The pilot for NBC’s The Player reminded me of trying to play checkers with chess pieces. The rules are still the same on paper and you can find some enjoyment out of it. Ultimately though, it works much better with the original pieces. Too much of this episode contained elements that were better utilized on other shows. The central conceit, an agency able to calculate and predict crimes, would be worthwhile if it wasn’t for the limited runtime. Then again, there’s enough “story” in here to warrant multiple episodes. What could have been a season’s worth of explaining an underground gambling ring is presented within the time span of going to the fridge and back.
The aforementioned agency, named “The House”, is run by the mysterious Mr. Johnson (Wesley Snipes). Thanks to the wonders of technology and the finances of “one percenters”, Johnson and co. both predict and bet on crimes. The titular player is Alex Kane (Philip Winchester), a former FBI agent who catches bad guys by thinking like them (sound familiar Hannibal fans?). After his ex-wife is murdered, Kane is chosen to be Johnson’s player. Kane is tasked with stopping crimes so that gamblers can bet on whether or not he will be successful. In this episode, he’s assigned to stop a kidnapping that may have ties to the murder of his ex-wife.
Even though I was wide awake and fully attentive, I found most of this to be convoluted and unengaging. I understand that this premise is very outlandish, but there’s no logic whatsoever. The gamblers place bets on statistical crimes, but for some reason also call off police cars and helicopters. They can also get Alex Kane, a murder suspect, off scot-free. Kane is portrayed as so much of a good guy that all he needs is an American flag waving behind him as he dives through windows. His tragic back story is plucked from every story of a hero losing his ex-wife. There’s a lot of story crammed into this pilot which explains the erratic pacing and jumbled storytelling. Information is dispersed either really quickly or in a confusing manner.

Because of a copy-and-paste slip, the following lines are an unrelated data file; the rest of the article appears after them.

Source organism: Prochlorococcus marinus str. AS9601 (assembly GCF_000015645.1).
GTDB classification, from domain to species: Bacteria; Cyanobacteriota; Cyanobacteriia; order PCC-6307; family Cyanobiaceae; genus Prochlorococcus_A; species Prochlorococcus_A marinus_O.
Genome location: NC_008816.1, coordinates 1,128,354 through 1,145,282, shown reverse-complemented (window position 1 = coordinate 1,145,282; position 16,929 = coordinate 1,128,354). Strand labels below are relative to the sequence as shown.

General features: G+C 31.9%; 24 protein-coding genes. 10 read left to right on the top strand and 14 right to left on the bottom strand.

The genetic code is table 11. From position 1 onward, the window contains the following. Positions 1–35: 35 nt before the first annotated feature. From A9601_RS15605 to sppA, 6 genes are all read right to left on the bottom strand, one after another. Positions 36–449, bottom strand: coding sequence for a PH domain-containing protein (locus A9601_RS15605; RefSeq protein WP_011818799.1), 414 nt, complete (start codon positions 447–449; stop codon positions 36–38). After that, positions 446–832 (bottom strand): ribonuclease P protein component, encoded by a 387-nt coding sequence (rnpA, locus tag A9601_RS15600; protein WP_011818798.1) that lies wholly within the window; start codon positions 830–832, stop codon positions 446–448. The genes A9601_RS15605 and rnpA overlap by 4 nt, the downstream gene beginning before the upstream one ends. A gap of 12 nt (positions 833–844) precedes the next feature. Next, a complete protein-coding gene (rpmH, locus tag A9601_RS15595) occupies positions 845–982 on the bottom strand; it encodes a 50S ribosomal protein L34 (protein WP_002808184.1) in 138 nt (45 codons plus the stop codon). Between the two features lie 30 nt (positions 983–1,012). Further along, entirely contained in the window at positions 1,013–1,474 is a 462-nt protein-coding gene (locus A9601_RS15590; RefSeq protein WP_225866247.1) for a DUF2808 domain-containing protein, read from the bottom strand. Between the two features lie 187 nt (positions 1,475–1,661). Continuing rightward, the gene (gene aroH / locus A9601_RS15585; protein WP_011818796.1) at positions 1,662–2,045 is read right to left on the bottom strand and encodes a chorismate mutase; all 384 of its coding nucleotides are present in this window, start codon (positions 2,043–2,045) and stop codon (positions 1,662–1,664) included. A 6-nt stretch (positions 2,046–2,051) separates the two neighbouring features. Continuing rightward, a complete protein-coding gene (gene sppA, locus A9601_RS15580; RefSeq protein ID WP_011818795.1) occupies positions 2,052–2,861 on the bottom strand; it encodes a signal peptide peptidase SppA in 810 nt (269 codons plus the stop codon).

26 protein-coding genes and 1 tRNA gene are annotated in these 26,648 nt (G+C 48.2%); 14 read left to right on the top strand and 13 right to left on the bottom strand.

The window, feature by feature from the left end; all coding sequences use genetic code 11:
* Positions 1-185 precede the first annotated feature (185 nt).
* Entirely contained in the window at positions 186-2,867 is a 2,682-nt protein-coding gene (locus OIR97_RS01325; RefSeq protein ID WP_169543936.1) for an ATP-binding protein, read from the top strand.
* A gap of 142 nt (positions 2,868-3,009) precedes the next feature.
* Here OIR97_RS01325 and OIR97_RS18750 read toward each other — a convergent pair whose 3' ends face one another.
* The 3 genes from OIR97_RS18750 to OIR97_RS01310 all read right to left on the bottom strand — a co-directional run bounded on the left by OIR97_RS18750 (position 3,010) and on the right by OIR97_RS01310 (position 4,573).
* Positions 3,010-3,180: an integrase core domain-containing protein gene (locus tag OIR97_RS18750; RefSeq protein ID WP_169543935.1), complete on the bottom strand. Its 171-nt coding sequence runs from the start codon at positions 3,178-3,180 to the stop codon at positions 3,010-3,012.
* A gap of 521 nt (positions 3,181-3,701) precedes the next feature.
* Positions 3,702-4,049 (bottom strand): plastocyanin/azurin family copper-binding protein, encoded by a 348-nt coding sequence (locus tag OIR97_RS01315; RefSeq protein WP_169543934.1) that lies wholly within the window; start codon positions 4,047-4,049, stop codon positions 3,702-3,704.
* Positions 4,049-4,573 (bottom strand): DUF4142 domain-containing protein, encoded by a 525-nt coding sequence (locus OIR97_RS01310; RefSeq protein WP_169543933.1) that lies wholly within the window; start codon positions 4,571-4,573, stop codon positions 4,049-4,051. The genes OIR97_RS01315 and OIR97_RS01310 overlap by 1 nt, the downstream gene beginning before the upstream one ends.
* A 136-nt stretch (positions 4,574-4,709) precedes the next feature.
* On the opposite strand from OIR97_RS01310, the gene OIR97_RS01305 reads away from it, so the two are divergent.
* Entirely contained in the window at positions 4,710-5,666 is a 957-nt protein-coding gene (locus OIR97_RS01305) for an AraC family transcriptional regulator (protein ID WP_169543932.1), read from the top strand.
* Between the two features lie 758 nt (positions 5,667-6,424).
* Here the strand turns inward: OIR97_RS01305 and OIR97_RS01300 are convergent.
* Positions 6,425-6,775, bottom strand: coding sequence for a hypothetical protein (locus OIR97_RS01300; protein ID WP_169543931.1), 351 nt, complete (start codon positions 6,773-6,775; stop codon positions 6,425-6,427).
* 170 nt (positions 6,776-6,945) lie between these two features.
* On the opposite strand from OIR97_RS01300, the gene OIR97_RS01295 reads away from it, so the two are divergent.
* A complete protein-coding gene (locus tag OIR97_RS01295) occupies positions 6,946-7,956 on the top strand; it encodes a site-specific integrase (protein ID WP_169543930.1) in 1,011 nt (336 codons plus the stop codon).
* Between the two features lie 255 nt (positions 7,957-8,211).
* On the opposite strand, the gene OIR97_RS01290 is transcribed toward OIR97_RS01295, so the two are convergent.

I would be more forgiving of the storytelling if the action sequences were excellent. Compared to some other action oriented pilots, such as Strike Back, the action scenes in this episode are below average. The big car chase scene following Kane’s escape from the hospital is very choppy and disjointed. The over reliance on quick cuts and choppy editing is a personal pet peeve of mine that sadly has carried over to TV. Action scenes should tell a story all their own and not come off as simply breaks in the story. Kane is also not an interesting or originally drawn protagonist, further hindering the rather watered down action set pieces. If I don’t care about the characters when they’re in danger, why should I bother watching?
Wesley Snipes is the one element that I found myself liking. Amidst the confusion and some really awful gambling puns, Snipes comes off as mysterious and charismatic, especially when he is helping Kane towards the ending. Winchester, who works well on Strike Back, appears hamstrung by the poor dialogue and lack of dimension given to his character. Actors can only draw so much interest if the surroundings lack compelling elements.
Speaking of which, just when this episode gets really interesting, it’s during the final five minutes. Kane is given the opportunity to become an “official player” to save lives but leads to an inevitable demise. The moral quandary presented there is the kind of smart philosophizing I was hoping to see for this entire episode. It’s almost enough to make me want to continue watching to see where this goes. However, the overall quality of this pilot makes me question if this show will even continue for a lengthy period of time.